Jonathan Dayton (Southern D.), Lucas Elmendorf, Samuel G. Verbryck (both Middle D.), James Cochran, Samuel Stewart (both Eastern D.), Henry Bloom, Perley Keyes and Farrand Stranahan (all three Western D.) were elected to the Senate. Cochran and Stewart were Federalists, the other six were Democratic-Republicans.


The Legislature met at the Old State Capitol in Albany on January 25, 1814; and adjourned on April 15.

James Emott (Fed.) was elected Speaker with 58 votes against 48 for William Ross (Dem.-Rep.). John F. Bacon (Dem.-Rep.) was elected Clerk of the Senate.

State Senate


Note: There are now 62 counties in the State of New York. The counties which are not mentioned in this list had not yet been established, or sufficiently organized, the area being included in one or more of the abovementioned counties.


The asterisk (*) denotes members of the previous Legislature who continued in office as members of this Legislature.

District Senators Term left Party Notes
Southern Ebenezer White* 1 year Dem.-Rep.
Nathan Sanford* 2 years Dem.-Rep. also United States Attorney for the District of New York
Elbert H. Jones* 3 years Federalist elected to the Council of Appointment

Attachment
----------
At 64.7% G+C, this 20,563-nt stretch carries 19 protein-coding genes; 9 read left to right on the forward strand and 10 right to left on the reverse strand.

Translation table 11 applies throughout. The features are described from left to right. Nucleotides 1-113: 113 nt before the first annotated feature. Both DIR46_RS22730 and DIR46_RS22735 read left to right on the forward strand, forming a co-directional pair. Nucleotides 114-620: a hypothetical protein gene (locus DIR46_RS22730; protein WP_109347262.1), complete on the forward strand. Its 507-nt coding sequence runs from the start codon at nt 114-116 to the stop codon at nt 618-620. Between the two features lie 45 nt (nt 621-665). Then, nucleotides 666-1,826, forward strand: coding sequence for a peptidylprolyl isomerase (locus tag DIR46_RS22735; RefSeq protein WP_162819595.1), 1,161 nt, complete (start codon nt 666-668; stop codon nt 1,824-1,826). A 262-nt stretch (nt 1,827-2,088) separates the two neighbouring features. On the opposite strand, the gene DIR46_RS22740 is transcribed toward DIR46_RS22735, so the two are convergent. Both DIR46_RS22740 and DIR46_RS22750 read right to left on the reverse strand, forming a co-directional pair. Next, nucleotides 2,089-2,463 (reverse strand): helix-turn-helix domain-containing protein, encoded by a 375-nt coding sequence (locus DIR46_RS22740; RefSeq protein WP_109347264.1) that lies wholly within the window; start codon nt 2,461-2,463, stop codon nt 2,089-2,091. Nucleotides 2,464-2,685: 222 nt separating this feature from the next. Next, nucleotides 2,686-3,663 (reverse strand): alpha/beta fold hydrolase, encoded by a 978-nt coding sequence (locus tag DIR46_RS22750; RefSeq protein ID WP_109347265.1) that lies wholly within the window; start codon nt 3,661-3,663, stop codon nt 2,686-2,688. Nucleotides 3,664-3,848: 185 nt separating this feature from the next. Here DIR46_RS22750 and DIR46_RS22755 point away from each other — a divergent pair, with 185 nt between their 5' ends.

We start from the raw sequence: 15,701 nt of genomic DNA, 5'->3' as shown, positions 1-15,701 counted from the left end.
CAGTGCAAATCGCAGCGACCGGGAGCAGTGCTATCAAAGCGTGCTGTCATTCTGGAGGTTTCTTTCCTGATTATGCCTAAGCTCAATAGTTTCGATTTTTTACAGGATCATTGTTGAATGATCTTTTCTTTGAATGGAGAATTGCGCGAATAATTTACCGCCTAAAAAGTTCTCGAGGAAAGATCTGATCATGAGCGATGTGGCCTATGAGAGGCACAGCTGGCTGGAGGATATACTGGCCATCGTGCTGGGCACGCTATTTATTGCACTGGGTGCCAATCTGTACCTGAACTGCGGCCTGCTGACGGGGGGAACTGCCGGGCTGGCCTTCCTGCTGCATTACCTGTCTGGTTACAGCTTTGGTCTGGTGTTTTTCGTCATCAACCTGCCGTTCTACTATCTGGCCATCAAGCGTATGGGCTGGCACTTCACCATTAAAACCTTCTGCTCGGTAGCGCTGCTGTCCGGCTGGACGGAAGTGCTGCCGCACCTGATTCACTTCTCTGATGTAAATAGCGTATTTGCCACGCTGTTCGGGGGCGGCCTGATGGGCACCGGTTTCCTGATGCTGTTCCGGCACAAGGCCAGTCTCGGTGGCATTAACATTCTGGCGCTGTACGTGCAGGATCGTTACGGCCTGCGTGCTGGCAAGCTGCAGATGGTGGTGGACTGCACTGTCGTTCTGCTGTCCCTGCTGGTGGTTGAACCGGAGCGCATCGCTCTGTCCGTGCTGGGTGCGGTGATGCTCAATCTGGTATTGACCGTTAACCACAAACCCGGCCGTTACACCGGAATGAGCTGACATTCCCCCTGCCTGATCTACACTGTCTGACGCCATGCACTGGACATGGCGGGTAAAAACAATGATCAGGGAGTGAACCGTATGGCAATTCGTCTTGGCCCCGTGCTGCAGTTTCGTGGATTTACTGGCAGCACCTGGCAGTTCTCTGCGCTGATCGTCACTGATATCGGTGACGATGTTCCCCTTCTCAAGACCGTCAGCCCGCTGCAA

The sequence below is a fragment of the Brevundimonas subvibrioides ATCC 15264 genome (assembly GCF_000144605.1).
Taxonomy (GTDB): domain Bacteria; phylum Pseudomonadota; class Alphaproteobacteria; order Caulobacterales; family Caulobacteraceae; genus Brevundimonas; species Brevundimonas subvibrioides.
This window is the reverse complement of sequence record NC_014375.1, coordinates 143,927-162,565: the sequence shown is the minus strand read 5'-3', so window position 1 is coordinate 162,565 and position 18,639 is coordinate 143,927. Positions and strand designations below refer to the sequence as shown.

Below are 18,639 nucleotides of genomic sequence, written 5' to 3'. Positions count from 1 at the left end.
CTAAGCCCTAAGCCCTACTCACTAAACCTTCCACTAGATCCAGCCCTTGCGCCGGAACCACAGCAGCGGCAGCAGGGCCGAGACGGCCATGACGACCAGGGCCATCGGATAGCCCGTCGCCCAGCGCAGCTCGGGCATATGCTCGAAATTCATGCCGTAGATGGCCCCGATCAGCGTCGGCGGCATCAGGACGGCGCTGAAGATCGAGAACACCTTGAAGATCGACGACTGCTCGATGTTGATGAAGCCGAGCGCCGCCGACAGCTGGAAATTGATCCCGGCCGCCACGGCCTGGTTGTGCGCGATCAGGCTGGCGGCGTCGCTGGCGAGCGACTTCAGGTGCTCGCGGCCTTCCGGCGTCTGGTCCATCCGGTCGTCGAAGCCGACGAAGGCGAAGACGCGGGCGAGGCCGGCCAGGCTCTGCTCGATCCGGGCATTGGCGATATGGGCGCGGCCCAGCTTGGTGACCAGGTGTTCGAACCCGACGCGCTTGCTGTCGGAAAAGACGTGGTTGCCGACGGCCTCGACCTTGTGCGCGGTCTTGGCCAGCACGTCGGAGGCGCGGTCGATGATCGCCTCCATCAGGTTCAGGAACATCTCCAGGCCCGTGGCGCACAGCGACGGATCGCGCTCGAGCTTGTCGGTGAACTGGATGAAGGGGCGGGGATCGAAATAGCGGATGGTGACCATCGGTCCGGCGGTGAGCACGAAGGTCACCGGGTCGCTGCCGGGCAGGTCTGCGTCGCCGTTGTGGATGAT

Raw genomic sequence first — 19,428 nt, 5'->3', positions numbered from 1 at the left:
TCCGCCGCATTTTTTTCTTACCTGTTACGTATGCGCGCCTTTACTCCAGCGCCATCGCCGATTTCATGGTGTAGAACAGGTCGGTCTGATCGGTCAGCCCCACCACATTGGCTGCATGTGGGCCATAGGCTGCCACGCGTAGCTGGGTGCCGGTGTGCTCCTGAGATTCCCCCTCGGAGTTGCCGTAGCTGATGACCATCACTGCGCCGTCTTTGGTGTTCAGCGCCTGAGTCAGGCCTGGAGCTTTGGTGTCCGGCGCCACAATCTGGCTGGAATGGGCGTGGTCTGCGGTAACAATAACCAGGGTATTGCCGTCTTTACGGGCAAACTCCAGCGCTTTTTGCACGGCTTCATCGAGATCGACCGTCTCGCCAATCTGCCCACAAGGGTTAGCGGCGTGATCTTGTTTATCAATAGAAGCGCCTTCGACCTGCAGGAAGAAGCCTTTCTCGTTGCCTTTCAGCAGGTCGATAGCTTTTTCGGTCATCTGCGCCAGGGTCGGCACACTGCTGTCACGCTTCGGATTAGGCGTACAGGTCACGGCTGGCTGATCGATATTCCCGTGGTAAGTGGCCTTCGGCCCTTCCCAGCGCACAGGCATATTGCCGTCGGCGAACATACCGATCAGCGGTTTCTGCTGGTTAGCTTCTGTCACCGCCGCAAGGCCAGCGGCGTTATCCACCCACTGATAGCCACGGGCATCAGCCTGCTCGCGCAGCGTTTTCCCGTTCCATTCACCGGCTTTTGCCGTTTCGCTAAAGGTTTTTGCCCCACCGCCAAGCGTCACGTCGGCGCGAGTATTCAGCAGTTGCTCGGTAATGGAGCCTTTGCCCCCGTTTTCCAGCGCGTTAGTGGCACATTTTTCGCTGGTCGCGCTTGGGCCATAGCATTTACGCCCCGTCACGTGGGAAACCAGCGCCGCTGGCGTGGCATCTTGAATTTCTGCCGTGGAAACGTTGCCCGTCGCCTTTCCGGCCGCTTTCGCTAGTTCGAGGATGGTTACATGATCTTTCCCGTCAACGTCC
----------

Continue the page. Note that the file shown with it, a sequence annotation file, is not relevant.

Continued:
Peter W. Radcliff* 3 years Federalist
Jonathan Dayton 4 years Dem.-Rep.
Middle Morgan Lewis* 1 year Dem.-Rep. elected to the Council of Appointment
James W. Wilkin* 1 year Dem.-Rep.
Erastus Root* 2 years Dem.-Rep.
William Taber* 2 years Dem.-Rep.
Martin Van Buren* 3 years Dem.-Rep.
Lucas Elmendorf 4 years Dem.-Rep.
Samuel G. Verbryck 4 years Dem.-Rep.
Eastern Henry Yates Jr.*[2] 1 year Dem.-Rep.
Elisha Arnold* 2 years Dem.-Rep.
Kitchel Bishop* 2 years Dem.-Rep.
Ruggles Hubbard* 2 years Dem.-Rep.
vacant 2 years John Tayler was elected Lieutenant Governor of New York
Gerrit Wendell* 3 years Federalist
James Cochran 4 years Federalist
Samuel Stewart 4 years Federalist elected to the Council of Appointment
Western Reuben Humphrey* 1 year Dem.-Rep.
Nathan Smith*[3] 1 year Dem.-Rep.
Philetus Swift* 1 year Dem.-Rep.
Henry A. Townsend* 1 year Dem.-Rep. elected to the Council of Appointment
Casper M. Rouse* 2 years Dem.-Rep.
Russell Attwater* 3 years Dem.-Rep.
Francis A. Bloodgood* 3 years Dem.-Rep.
Archibald S. Clarke* 3 years Dem.-Rep.
Henry Hager* 3 years Dem.-Rep.
Henry Bloom 4 years Dem.-Rep.